Medieval version of these suspensions tend to have slings both in front of and behind the body, so its not always possible to place a single picture from a single angle in this typology. If you can see the front slings, the rear slings are usually hidden, and vice versa.
Edit: On MyArmoury, Harry Maniakis found a study of sword belts in art from England: Albert Hartshorne, "The Sword Belts of the Middle Ages," The Archaeological Journal 48 (1891) pp. 320-34 https://archaeologydataservice.ac.uk/ar ... cfm?vol=48
Edit: See also Names for Scabbard Parts (2019)
Type A-0 ThisNameForRent (mid-15th century? - just two examples known): The scabbard is attached directly to the fauld of the pair of plates and hangs at an angle.
Claude Blair's favourite example was a painting of Sabbatai bringing water to King David: Konrad Witz the Elder, Heilsspiegelaltare, Kunsthalle, Basle (Blair pl. 33). How a Man Shall be Armed suggests either type A-0 or type U-0: "And then hange his daggere upon his right side. And then his shorte swerde upon the lyfte side in a rounde rynge all nakid and pylle it oute lightli."
Generally, this seems a very rare solution used by some men in harness.
Type A-1 Sancho IV of Castille (~1200-1330?): A short 'female' belt splits where it meets the front edge of the scabbard. The wide half wraps around the scabbard and is stitched to itself, the narrow half runs diagonally across the scabbard and meets a long, 'male' belt which is wrapped around the scabbard and stitched closed at the back edge. About a hand's width separates the two belts where they wrap around the scabbard. The male belt is buckled or laced though the female belt. The Z-shaped leathers at the throat of the scabbard can be seen in art.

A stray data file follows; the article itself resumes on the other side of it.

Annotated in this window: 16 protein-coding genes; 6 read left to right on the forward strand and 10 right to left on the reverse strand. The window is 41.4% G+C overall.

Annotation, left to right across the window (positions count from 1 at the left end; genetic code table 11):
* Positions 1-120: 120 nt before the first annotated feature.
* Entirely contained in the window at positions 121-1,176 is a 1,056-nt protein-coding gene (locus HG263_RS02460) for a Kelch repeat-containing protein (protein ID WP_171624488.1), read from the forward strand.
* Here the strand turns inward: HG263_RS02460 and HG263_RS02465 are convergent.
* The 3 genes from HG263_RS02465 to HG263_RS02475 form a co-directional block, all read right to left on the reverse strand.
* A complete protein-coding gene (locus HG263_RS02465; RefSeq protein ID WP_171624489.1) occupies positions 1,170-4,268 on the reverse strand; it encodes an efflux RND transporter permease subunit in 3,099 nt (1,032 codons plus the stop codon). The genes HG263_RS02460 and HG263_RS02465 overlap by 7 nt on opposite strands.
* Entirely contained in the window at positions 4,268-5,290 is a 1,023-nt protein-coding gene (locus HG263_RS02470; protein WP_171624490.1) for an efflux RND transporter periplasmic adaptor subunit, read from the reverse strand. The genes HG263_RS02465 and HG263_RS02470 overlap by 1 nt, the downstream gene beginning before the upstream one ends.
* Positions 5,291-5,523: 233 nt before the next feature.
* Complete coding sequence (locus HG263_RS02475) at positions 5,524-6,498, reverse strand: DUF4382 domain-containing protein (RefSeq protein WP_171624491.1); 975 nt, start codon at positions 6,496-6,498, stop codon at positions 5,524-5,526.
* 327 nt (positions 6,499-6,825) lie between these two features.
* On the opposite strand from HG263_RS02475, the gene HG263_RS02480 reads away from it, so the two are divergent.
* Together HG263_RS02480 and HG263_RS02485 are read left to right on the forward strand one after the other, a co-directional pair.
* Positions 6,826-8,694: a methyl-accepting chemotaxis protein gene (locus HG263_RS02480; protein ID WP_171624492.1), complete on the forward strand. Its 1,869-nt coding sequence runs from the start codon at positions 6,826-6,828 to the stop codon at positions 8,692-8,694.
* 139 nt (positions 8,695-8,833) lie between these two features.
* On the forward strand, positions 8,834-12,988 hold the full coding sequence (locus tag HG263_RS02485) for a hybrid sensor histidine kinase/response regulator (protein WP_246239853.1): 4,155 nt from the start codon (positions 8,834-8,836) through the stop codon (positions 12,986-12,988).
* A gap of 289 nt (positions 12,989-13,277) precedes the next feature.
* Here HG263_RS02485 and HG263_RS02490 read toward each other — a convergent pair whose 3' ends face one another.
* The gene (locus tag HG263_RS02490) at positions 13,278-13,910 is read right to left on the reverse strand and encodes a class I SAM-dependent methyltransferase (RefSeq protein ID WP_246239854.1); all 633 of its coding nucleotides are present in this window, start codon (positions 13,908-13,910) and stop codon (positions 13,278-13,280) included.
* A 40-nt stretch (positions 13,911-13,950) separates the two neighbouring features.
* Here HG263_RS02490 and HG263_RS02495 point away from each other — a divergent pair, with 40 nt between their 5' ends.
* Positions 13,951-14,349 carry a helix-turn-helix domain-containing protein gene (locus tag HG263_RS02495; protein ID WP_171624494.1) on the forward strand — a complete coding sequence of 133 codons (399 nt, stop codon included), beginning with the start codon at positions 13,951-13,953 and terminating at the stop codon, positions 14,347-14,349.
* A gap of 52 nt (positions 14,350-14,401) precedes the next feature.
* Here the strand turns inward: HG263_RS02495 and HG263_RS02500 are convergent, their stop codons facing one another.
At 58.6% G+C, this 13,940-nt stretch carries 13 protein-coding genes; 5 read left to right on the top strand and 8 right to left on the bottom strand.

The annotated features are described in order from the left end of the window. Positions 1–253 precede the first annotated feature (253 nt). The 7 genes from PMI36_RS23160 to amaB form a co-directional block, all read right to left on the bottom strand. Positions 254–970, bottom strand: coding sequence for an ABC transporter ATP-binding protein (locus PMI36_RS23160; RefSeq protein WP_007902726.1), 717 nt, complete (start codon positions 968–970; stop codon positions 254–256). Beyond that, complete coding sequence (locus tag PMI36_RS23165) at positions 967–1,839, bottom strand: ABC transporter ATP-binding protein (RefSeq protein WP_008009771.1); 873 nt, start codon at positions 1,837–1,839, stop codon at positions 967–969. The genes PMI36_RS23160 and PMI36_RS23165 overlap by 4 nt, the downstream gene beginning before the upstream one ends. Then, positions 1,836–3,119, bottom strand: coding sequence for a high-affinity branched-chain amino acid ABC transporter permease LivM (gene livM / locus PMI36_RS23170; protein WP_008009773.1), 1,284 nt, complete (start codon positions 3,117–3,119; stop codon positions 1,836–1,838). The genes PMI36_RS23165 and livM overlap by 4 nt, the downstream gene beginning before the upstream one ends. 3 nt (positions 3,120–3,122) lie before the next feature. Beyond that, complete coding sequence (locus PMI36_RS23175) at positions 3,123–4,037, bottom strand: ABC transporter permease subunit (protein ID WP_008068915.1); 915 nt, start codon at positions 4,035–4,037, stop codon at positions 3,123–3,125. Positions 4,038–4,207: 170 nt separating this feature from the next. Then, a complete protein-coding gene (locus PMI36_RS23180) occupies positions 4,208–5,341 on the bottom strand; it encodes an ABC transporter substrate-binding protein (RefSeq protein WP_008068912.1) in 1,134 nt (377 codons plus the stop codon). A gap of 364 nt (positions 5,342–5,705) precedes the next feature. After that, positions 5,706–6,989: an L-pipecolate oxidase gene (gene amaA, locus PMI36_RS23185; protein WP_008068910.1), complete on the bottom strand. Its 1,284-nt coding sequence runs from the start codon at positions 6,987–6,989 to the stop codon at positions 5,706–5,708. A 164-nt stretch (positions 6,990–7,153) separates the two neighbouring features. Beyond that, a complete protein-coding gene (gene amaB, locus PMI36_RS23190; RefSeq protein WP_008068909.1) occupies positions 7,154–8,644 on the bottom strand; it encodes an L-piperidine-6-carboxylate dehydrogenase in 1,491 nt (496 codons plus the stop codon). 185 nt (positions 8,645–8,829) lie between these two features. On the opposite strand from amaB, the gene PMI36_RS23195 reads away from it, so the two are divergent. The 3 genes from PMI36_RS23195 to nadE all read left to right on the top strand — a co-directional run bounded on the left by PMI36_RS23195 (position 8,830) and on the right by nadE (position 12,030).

This was very fashionable around the year 1300 and then fell out of fashion in the early 14th century. How early can it be found?
Type A-1a Maciejowski (mid 13th century?)
Roland Warzecha has a post on this type on the Dimicator Patreon
Type A-2 Naumberg (~13th century?) A short female belt is split and laced through the scabbard cover in a complicated system creating an X-shape on the front face of the scabbard. A long male belt is wrapped around the scabbard some distance below the throat. The male and female belts are buckled or laced together.
The scabbard of Fernando de la Cerda is a good example. Carol van Driel-Murray briefly talks about this style in her study of the scabbard leathers from Leiden.
Many of the donors at Naumberg Cathedral (built from 1213 to 1250) hold swords with this kind of belt.
Type A-6 Codex Manesse: Roland Warzecha has a post on this type which seems to use a strap slide
Type A-3 Westminister/Verona (c. 1329-c. 1380?): The locket has rings at the front and back edges. These can be on the same axis or offset with the ring on the front edge higher and the ring on the back edge lower. A band around the scabbard a handsbreadth or more below the locket has a ring on the back edge. The short female half and long male half of a belt end in rings which pass through the rings on the scabbard; an additional sling runs from the band to the belt somehow.